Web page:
How do you dance like Fred Astaire? One ballet pro’s complicated quest for the answer


How do you dance like Fred Astaire?

Ballet superstar Mikhail Baryshnikov praised Fred Astaire’s “perfection,” and celebrated choreographer George Balanchine called him “the greatest dancer in the world.” Replicating the casual elegance and grace of the most acclaimed dancer in film history is “about the most difficult task in dance,” said American Contemporary Ballet’s artistic director, Lincoln Jones.

Yet it’s the task Jones assigned Joshua Brown, the lead dancer in ACB’s “Astaire Dances III.” In the third iteration of the show, the company performs step-by-step re-creations of Astaire’s choreography set to live music.

This year the production includes “Something’s Gotta Give” from the 1955 musical “Daddy Long Legs,” featuring Astaire and Leslie Caron, and “Night and Day,” an Astaire duet with Ginger Rogers in the 1934 film “The Gay Divorcee.”


Fred Astaire and Leslie Caron perform “Something’s Gotta Give” in the 1955 musical “Daddy Long Legs.”

Although Astaire’s style — the nimble and quick footwork and weightless slides — is not technical, re-creating his dancing for the stage requires a high level of musicality and nuance, Jones said.

Brown described the experience of stepping into the role as “an extreme case of impostor syndrome.”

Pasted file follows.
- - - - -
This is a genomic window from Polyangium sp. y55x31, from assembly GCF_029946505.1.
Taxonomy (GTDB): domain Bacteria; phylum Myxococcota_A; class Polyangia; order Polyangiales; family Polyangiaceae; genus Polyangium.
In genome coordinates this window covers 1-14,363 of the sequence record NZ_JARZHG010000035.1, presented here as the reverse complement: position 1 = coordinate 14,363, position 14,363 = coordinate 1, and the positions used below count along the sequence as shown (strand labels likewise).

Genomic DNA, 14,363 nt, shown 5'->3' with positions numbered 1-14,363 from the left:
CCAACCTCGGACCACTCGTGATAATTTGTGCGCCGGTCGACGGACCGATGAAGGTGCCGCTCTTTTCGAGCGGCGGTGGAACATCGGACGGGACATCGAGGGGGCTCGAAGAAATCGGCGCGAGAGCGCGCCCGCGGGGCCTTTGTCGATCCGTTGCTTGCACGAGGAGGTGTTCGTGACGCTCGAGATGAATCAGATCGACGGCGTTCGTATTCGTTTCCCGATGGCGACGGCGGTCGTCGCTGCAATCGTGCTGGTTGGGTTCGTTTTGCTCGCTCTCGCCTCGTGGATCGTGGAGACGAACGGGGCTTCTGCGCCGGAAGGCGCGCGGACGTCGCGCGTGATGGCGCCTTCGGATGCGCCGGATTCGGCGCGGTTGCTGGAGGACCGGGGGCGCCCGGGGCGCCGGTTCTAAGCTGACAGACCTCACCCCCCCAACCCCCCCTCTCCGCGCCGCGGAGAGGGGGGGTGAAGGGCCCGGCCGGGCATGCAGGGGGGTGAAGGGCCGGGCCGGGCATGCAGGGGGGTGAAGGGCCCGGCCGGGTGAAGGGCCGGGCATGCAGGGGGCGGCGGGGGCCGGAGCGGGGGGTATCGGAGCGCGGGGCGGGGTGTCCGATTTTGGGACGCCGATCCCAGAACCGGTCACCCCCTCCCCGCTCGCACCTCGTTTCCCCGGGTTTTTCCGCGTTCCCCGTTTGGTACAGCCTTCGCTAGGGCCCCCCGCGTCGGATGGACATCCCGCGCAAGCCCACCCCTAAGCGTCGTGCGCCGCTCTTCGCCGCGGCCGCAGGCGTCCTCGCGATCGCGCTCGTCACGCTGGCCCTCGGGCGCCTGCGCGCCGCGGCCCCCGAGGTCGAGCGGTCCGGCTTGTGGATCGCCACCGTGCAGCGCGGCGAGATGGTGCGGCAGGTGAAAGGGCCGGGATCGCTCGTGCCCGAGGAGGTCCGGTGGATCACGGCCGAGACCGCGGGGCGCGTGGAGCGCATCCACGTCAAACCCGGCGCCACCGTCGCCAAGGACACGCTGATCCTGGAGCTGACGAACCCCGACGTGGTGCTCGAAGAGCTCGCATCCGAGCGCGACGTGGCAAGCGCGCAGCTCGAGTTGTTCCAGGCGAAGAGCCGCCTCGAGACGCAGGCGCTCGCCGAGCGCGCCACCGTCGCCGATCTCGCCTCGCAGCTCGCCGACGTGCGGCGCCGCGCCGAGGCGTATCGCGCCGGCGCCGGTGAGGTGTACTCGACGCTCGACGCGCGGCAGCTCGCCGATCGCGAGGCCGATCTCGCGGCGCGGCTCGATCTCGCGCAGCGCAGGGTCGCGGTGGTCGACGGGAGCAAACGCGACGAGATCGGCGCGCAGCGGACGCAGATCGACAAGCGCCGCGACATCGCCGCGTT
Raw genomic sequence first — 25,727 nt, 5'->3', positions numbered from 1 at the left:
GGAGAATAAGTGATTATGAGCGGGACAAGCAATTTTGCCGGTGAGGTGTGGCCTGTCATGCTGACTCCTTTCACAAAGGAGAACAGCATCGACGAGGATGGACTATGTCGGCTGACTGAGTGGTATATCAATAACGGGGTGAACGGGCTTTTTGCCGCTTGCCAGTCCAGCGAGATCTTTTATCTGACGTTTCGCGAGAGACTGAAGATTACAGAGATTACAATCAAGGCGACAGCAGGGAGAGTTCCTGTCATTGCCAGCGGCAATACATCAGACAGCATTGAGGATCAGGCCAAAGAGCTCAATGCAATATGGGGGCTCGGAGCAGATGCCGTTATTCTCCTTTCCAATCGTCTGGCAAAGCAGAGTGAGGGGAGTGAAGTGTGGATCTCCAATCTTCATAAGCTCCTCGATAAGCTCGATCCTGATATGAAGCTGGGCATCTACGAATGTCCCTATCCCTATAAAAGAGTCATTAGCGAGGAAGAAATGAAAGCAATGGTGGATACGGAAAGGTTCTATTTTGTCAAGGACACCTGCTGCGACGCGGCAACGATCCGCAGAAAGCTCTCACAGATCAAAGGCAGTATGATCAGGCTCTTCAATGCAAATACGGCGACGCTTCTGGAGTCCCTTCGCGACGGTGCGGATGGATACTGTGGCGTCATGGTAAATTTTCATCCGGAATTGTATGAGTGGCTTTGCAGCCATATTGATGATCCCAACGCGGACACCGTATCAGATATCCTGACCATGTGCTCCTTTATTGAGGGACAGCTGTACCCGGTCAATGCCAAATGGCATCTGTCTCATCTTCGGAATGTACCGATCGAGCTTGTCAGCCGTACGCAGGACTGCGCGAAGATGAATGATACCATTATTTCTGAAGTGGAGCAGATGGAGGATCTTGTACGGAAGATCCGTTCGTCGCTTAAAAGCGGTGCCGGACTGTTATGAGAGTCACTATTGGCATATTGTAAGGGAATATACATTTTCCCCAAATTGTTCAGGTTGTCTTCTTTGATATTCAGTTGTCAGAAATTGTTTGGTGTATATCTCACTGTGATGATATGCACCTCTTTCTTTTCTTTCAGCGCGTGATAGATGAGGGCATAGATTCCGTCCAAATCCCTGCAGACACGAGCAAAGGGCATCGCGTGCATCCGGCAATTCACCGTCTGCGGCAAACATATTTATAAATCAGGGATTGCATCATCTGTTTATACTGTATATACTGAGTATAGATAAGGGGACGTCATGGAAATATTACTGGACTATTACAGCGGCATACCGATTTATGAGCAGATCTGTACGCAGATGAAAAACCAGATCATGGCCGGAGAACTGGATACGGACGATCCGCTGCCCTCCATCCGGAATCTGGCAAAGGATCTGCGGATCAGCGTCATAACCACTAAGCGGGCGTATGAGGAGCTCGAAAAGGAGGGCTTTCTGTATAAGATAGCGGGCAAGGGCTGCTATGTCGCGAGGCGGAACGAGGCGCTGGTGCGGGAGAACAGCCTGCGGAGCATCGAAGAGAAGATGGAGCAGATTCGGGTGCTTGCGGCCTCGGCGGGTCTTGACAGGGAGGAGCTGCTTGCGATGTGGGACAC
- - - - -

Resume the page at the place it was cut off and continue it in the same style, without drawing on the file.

The 29-year-old grew up studying ballet in New Zealand and Australia and has danced with Miami City Ballet and Los Angeles Ballet. As a child, he took one tap class but remembered it being “traumatizing.”

Although Brown was casually familiar with Astaire, it wasn’t until he was cast in the ACB show that he took a deep dive into Astaire’s work. For each number, Brown dissected the steps in videos, analyzing Astaire’s exact body placement. He called the process “a really daunting task, just the sheer amount of steps that are packed into each of them.”


To bring the ballet company up to speed on Astaire’s lightening-quick partner turns and footwork, Jones brought in ballroom and tap dance coaches to rehearsals.

As a lifelong ballet dancer, Brown said it was important “being open to not knowing a step and going back to that learner’s mentality. It was humbling to say the least.”

American Contemporary Ballet presents Astaire Dances III

Where: Metropolis Los Angeles, 877 S. Francisco St., Los Angeles

When: Fri. 8 p.m., Sat. 5 p.m., Sun., 2 p.m.,
Feb. 13 - 8 p.m., Feb. 14 - 8 p.m., Feb 15 - 5 p.m. and 8 p.m., Feb. 16 - 2 p.m. and 5 p.m.

Tickets: $45-$105